Joe Gatto: That Funny Guy from Staten Island

On Friday, Dec. 1, comedian Joe Gatto graced the stage of the State Theatre of Ithaca. That’s right, Joe Gatto formerly of the show Impractical Jokers, which famously advertises to contain “scenes of graphic stupidity among four lifelong friends who compete to embarrass each other,” has visited Ithaca on his Night of Comedy tour. Although Gatto left Impractical Jokers in 2021, the show is still his most well-known work. I have been an Impractical Jokers fan for many years, so it was hard for me to imagine how Gatto would perform on his own, without the other members of the Tenderloins comedy troupe: Sal Vulcano, James “Murr” Murray and Brian “Q” Quinn.

‘Everything Everywhere’ at the Oscars

The Everything Everywhere All at Once sweep at the Oscars shouldn’t be surprising to anyone who’s been familiar with the race for the past six or so months. It’s been in the driver’s seat the whole time, and the ceremony proved to be the coronation that most expected, with few other films finding their place on the stage. Sweeping every above-the-line category in which it was nominated, the film has now entered Oscar history as one of the most decorated films ever at the Academy Awards. Such an honor couldn’t have happened to a stranger film, representing at once one of the first genre exercises recognized, an absurdist comedy with a distinctly contemporary sense of humor, and a film with a diverse cast about the Asian-American experience. It’s been quickly canonized and attributed classic status, but how good really is it? 

The opening sequence to Everything Everywhere is spectacular, easily the best in the entire film.

Mastering Photo Exhibits: A Look at Cornell Birding

Between the broad variety of majors and minors and the seemingly countless selection of clubs, Cornell is an institution where even an engineer can host a photography exhibit, as Veronica Gluza M.Sc. ’23 did this Wednesday, Sept. 7.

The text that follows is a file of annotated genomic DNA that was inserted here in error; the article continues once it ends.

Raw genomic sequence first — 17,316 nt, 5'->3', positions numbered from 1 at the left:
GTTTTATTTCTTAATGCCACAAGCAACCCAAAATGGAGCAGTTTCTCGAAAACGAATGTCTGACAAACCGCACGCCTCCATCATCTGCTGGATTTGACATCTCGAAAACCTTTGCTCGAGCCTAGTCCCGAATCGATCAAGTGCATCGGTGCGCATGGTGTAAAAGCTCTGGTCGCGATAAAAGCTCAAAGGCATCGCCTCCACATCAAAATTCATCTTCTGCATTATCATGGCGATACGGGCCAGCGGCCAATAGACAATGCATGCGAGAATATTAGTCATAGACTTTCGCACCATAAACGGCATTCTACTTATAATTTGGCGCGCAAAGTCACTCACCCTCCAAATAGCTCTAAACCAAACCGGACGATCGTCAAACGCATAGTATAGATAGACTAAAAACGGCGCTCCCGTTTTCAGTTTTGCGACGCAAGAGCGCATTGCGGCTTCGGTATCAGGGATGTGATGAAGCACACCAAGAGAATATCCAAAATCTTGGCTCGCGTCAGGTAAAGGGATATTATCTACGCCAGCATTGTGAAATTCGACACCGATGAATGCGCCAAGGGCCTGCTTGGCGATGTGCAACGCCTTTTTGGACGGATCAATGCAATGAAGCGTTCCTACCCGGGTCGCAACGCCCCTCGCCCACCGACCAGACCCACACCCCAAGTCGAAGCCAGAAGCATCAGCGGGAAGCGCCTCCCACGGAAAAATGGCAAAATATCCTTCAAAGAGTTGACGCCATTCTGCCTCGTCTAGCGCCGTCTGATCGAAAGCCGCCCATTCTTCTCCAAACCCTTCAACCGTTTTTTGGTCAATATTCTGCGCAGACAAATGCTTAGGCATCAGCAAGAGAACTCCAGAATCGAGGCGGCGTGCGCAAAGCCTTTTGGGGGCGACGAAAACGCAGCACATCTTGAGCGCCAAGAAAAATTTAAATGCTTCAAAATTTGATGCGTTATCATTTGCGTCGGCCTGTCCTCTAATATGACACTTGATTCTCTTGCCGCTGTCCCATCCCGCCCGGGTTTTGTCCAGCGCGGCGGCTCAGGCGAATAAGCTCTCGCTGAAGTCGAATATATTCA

Navigating ‘A Chicano’s Guide to Navigation’

I walked into the Black Box Theatre at the Schwartz Center for the Performing Arts with one goal in mind: supporting my friend. When the light came on and John and his co-director Aisling Mannion ’24 stepped out to take their bows, I saw the pride in their faces for what they had accomplished.

Seven Mammoths Find Their Home at Schwartz

This play was not for the uninitiated theatre goer. With complex intersections of queer romance and the struggles of accepting change in both positive and negative manners, one must truly be prepared to think throughout the entire 120 minutes.

In “Noises Off,” the Farce is On

On Friday, Nov 5th, 2021, Cornell’s student-run Cog Dog Theatre Troupe debuted their rendition of the play Noises Off in the Risley Theatre on North Campus. Originally published in 1982 by British playwright Michael Frayn, the storyline follows the model of a play-within-a-play, wherein the actors involved are playing characters who are actors themselves as they attempt to put on their own production titled Nothing On.